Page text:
Throughout the history of FIFA-run competitions, rarely has a team been given longer odds of triumphing. Tahiti’s 23 resolute battlers arrived in South America with the intention of locking horns with Nigeria, Spain and Uruguay without any semblance of a track record, apart from their unexpected victory in the 2012 OFC Nations Cup, a result which qualified them for the FIFA Confederations Cup Brazil 2013.
The Toa Aito (Tahitian for ‘Iron Warriors’) had told anyone willing to listen that their ambition was to score at least one goal during the tournament. In the 54th minute of their duel with Nigeria, Jonathan Tehau accomplished that mission. The Tahitians can now focus on their upcoming battles with La Roja and La Celeste with that weight now lifted from their shoulders, as they aim to write further chapters in their remarkable tale.
Fate decided that the islanders would square off with the world champions in one of the game’s most iconic stadiums, the Estadio do Maracana in Rio de Janeiro. The Tahitians are accustomed to performing in front of an average crowd of 200; the attendance on Thursday is likely to be 300 times that number.
With an auditor, construction worker, teacher, student and several unemployed individuals among their ranks, the Polynesians are on the verge of achieving the dream of every football lover: taking on the FIFA World Cup™ holders in a legendary arena. FIFA.com turns the spotlight on this group of Tahitian amateurs, and their professional lives outside the game.
Marama Vahirua, a striker with Greek club Panthrakikos, is the only Tahiti player who can put ‘footballer’ as a full-time profession on his CV. Before flying to Brazil, he met up with his enthusiastic team-mates for the first time, and despite their amateur status, felt at home straight away.
“I may well be the only professional, but their mentality is the same. They’re young too, but they ask a lot of questions and are keen to improve. They’re aware that there’s an enormous gap between the football elite and them,” he said, clearly impressed with the mindset of his new colleagues.
Tehau, who dispatched Vahirua’s corner into the net with aplomb in the opening game, usually concerns himself with deliveries of a different kind. By learning to find a balance between his day job of transporting chewing gum, chocolate and other sweets and his love of football, he has been able to maintain a sense of perspective.
“As a delivery man, my working day finishes early and training sessions are always at night. I always try to make sure that there’s enough space for football in my life. But the sport is still a leisure pursuit for me – I would never put it before my job,” he explained, smiling.
Defender Teheivarii Ludivion, who engages in specialist construction work at heights, including bridge building, pylon installation and roof repair, also sympathises with this point of view.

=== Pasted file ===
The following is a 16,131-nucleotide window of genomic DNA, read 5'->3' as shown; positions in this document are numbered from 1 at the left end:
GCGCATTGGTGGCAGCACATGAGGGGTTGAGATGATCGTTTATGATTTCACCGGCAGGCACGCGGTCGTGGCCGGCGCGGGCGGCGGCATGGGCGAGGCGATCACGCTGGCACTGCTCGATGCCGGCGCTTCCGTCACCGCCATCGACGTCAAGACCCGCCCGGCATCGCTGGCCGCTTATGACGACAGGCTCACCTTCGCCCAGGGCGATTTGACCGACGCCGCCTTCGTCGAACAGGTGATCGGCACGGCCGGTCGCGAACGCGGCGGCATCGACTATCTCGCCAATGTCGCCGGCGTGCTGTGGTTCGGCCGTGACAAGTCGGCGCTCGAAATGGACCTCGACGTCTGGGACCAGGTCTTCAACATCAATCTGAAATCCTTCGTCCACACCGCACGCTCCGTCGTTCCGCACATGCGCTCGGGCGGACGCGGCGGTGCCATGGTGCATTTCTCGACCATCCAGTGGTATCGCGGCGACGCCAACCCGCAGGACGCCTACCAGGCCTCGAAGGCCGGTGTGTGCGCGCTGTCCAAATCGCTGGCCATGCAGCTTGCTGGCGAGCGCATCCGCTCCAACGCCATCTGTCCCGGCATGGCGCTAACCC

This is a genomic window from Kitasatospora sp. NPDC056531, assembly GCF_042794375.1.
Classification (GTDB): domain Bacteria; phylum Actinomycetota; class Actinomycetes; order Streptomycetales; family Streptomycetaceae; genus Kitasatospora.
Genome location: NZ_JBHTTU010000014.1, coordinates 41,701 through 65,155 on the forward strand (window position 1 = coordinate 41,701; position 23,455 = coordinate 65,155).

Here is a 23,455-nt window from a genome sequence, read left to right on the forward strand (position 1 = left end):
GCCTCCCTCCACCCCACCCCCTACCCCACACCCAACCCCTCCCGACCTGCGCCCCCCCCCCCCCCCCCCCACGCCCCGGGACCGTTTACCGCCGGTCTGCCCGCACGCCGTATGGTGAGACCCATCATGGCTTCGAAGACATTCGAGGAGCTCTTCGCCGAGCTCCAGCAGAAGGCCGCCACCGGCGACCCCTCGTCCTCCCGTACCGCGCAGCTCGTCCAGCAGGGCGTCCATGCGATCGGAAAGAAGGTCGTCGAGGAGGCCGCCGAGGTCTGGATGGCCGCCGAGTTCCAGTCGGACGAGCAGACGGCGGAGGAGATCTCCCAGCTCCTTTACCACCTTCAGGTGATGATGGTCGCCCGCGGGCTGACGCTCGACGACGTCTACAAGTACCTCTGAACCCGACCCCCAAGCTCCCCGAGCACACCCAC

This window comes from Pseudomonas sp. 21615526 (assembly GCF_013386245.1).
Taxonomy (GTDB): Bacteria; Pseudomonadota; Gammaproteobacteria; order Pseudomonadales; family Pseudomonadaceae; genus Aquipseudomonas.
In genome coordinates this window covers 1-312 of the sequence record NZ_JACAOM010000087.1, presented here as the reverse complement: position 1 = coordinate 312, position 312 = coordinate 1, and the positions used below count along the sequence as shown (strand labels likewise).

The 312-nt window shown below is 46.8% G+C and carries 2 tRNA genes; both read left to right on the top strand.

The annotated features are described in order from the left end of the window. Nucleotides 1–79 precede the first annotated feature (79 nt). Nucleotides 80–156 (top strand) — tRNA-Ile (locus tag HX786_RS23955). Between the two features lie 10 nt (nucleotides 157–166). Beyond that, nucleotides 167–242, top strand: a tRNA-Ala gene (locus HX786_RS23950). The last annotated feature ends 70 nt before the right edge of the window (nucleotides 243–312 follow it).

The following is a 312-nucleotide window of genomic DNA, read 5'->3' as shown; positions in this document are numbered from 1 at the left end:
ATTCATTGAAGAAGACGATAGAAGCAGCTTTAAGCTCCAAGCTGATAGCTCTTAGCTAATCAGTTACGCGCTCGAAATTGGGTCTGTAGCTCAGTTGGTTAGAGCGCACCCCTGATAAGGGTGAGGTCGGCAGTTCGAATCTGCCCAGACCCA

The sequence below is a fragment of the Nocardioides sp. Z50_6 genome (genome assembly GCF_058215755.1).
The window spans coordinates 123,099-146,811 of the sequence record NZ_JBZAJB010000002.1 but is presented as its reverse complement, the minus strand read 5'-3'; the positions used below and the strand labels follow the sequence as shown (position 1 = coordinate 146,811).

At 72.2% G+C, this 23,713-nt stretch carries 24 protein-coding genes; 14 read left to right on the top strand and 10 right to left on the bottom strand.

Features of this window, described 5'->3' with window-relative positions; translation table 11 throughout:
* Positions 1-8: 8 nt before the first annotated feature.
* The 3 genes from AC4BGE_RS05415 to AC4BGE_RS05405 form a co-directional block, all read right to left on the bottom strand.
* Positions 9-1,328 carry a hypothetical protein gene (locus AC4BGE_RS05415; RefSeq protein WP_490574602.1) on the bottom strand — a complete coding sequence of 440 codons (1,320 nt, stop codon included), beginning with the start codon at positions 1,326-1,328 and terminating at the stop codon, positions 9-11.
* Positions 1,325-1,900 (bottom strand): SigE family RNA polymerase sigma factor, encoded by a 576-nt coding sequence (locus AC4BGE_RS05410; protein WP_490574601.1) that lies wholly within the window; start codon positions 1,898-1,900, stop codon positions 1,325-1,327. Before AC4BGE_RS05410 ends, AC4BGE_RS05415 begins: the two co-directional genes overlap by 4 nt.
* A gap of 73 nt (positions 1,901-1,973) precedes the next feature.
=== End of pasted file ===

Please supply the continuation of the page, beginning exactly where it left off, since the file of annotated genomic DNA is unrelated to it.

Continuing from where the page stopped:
As a delivery man, my working day finishes early and training sessions are always at night. I always try to make sure that there’s enough space for football in my life.
Crowds on CD
Although he did not have the pleasure of playing in Tahiti’s Brazil 2013 debut, Mikael Roche still savoured the occasion immensely. The back-up goalkeeper is not used to being so far away from his pupils, or being under such an intense spotlight. The PE teacher enjoys practising the beautiful game with his students, but is also able to enjoy other sports.
“I don’t just do football with the kids," he said. "I have a curriculum to stick to. Football’s included, of course, but there are other things as well. The only time I’m able to train is in the evening, after work.”
Nicolas Vallar does not have the same problems finding time for football, unfortunately. The captain of the Oceania side is currently looking for work, just like eight of his squad-mates. “The economic downturn has made things a bit tough.
"I’m doing all I can to find something; we’ll see what happens. In the meantime, I try to get as much pleasure out of the game as possible,” he said, perhaps secretly hoping to impress a professional club.
Roche, meanwhile, admits that he would not need convincing, confirming that everyone in the team harbours dreams of such an offer. “If a professional playing contract was put in front of me, I’d sign! But I’m sure that if the whole team could have one wish, it would be to experience moments like we had on Monday every weekend.”
National coach Eddy Etaeta is more aware than anyone of the gap that exists between his players and their professional opponents. Faced with an extraordinary challenge, he has responded with some slightly unusual methods.
To prepare his charges for the atmosphere that awaits them in the Maracana, Etaeta played CDs featuring crowd noises during training sessions. To get them used to the idea of facing top players like Xavi and Andres Iniesta, he filled the changing room with pictures of the Spanish stars. On Thursday afternoon, as his team realises a dream, he will learn how effective his approach has been.